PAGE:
ISFIT: On the Global HIV/AIDS Pandemic
I am honored to be here, at the 11th International Student Festival in Trondheim.
When I speak in my role as UNAIDS-representative, I often start by asking: Can everybody in the room who are under 25 please raise their hands? Not many hands are raised, and unfortunately mine neither. It does not count that you would like to be 25 again.
It is a problem whenever we are discussing the AIDS-response, without including young people. It wouldn`t be such a big problem if it wasn’t for the fact that 40% of new infections are among young people under the age of 25.
The constant lack of funding for youth led initiatives and lack of opportunities for young people to be part of decision making are important challenges.
An additional challenge is the severe stigma and social exclusion still connected to the disease. Openness and fight against taboos are therefore important parts of the AIDS-response.
HIV can be controlled and defeated. We know a lot about what works. Still more research, funding and services are required. In each country we need a higher level of committed political leadership and broader partnerships. But most important: Young people and their networks need to be at the core of leadership.
We need to recognize youth as instrumental in understanding and driving the change that is needed in the new AIDS response.
We need your ideas, your perspectives and your knowledge – and your way to take effective advantage of social media.
Much progress has been made, but we still have a long way to go, and young people must be our guides. It isn’t enough to simply invite young people to sit at the table with established leaders. They need to be drivers of the decision-making process and youth led initiatives like ISFiT must be supported.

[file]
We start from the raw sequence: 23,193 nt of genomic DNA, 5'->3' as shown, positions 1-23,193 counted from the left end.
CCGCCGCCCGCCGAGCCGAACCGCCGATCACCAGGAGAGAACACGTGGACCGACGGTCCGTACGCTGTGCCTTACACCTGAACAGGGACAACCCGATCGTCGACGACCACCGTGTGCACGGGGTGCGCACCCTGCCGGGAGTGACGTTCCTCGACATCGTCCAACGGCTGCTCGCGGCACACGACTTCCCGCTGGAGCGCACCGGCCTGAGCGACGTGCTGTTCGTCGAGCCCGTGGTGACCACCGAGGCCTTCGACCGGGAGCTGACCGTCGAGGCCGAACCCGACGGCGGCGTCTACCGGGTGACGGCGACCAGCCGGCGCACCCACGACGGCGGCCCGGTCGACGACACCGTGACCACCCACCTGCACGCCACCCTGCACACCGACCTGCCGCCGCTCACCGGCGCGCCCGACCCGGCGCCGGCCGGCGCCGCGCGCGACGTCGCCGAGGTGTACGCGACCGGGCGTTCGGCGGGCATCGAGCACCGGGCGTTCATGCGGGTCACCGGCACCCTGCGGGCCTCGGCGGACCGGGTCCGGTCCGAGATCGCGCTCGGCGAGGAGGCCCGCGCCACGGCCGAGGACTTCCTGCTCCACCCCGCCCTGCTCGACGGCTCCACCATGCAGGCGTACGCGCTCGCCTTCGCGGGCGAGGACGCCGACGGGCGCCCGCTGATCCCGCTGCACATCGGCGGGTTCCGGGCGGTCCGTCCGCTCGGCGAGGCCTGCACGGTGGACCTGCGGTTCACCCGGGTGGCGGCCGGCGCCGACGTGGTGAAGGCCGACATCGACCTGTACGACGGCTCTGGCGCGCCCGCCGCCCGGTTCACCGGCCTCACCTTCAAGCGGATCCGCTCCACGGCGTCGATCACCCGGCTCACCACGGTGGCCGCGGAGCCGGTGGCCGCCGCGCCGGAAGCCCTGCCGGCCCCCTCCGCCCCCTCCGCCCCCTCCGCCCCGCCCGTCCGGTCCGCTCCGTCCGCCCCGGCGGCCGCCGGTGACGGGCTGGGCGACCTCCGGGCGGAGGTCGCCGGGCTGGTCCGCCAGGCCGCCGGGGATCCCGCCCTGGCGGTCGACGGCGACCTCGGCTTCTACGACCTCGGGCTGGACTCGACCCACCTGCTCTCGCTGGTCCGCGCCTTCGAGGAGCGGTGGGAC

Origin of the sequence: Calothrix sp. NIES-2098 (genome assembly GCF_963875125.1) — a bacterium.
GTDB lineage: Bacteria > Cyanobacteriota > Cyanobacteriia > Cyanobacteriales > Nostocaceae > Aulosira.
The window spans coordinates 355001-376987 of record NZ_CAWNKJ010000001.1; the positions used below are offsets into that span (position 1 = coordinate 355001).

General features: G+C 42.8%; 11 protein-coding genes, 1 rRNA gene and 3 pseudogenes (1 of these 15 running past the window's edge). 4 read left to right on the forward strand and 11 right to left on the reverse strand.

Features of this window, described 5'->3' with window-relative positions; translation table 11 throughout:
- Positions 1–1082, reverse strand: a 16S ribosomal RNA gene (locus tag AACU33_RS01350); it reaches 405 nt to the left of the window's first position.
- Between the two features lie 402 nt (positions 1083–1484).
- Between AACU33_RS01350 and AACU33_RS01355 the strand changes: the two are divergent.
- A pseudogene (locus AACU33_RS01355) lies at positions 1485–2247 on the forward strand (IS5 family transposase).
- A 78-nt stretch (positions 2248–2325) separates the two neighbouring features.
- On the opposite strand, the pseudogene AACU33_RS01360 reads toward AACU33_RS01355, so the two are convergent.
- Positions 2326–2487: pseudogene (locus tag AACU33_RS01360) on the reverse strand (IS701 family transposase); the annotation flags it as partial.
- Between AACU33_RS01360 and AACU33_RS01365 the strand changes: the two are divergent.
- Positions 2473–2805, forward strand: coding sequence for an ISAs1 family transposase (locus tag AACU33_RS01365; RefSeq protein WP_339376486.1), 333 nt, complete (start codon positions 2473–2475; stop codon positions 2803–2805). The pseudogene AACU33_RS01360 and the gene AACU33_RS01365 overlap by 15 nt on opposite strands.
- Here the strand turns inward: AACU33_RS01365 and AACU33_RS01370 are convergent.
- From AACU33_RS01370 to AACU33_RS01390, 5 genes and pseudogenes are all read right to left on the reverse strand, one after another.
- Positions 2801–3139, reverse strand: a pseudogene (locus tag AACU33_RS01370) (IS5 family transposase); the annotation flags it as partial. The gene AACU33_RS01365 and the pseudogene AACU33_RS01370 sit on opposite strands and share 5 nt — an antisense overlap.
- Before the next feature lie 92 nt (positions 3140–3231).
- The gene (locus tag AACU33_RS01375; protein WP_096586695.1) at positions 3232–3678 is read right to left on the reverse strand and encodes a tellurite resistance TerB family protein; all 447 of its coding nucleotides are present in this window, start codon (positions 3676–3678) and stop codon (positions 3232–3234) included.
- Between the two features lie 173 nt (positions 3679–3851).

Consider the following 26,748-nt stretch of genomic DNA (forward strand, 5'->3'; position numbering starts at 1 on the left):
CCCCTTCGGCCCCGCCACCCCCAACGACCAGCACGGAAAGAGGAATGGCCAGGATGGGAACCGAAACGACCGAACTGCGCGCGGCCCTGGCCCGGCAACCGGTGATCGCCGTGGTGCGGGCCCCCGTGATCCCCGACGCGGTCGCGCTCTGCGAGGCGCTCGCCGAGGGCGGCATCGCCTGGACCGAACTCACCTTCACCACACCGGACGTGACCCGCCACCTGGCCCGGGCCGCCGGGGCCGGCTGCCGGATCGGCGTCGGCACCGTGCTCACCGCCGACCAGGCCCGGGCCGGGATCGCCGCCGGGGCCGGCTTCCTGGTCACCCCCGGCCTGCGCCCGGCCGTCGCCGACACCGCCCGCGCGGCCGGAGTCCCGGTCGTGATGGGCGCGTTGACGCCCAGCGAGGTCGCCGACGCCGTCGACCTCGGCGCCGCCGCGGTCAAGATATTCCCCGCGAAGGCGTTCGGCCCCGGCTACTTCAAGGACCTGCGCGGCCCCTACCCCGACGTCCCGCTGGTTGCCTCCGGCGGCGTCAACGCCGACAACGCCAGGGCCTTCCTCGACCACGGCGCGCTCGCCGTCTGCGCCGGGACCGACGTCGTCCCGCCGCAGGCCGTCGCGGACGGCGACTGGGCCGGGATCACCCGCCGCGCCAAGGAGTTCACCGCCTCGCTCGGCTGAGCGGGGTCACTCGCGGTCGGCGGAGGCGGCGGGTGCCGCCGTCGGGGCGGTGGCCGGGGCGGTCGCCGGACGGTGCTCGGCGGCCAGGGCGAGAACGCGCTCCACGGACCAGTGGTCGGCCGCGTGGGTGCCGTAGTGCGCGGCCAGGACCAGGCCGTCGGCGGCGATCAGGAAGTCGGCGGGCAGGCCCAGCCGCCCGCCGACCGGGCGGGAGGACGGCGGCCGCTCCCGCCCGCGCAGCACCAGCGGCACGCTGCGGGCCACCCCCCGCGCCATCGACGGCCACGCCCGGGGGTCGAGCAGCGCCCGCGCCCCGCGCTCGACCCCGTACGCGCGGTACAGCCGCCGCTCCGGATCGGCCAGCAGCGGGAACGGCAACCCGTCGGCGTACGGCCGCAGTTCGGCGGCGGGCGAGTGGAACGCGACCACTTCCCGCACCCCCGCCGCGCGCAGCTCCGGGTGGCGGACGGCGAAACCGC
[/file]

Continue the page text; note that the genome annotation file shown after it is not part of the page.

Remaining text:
In my role with UNAIDS I consider helping to strengthen young leadership to be my most important task. I have been fortunate enough to meet a lot of young people living with HIV, who are taking local or global leadership roles in the AIDS-response.
The summer of 2009 we had the pleasure of hosting around 40 people from around the world to a Young Leaders Summit in Oslo. Over three days we discussed how to maximize young people's efforts in their AIDS related work.
I was truly impressed and inspired by their openness, their courage, their energy and their strong commitment.
One of the participants, Himakshi Piplani from India, said:
“Young people are now standing up and highlighting the core values of our society that we hold strong. Young people are moving forward into the future with compassion and respect for human rights, which is essential for changing discriminatory attitudes related to HIV”.
I´m optimistic about the future, because I know that young leaders around the world are ready to take the relay stick from the established leaders and be the drivers of “Getting to zero”.
I`m also optimistic because, for the first time, the the number of new infections is declining.
But we still have work to do. One of the most important steps we can take today is to set the foundations for an HIV-free next generation, by involving young people in the strategic work, and by securing leadership for the future.
I urge world leaders to establish proper support for young leaders to maximize their effectiveness and impact.
I urge established leaders to give youth the space, visibility and credibility to lead, trough the transfer of knowledge, loyal support and mentorship.
The AIDS- response needs a new generation of leadership. We need young leaders of today, not for tomorrow.
I strongly believe in youth – involve yourselves!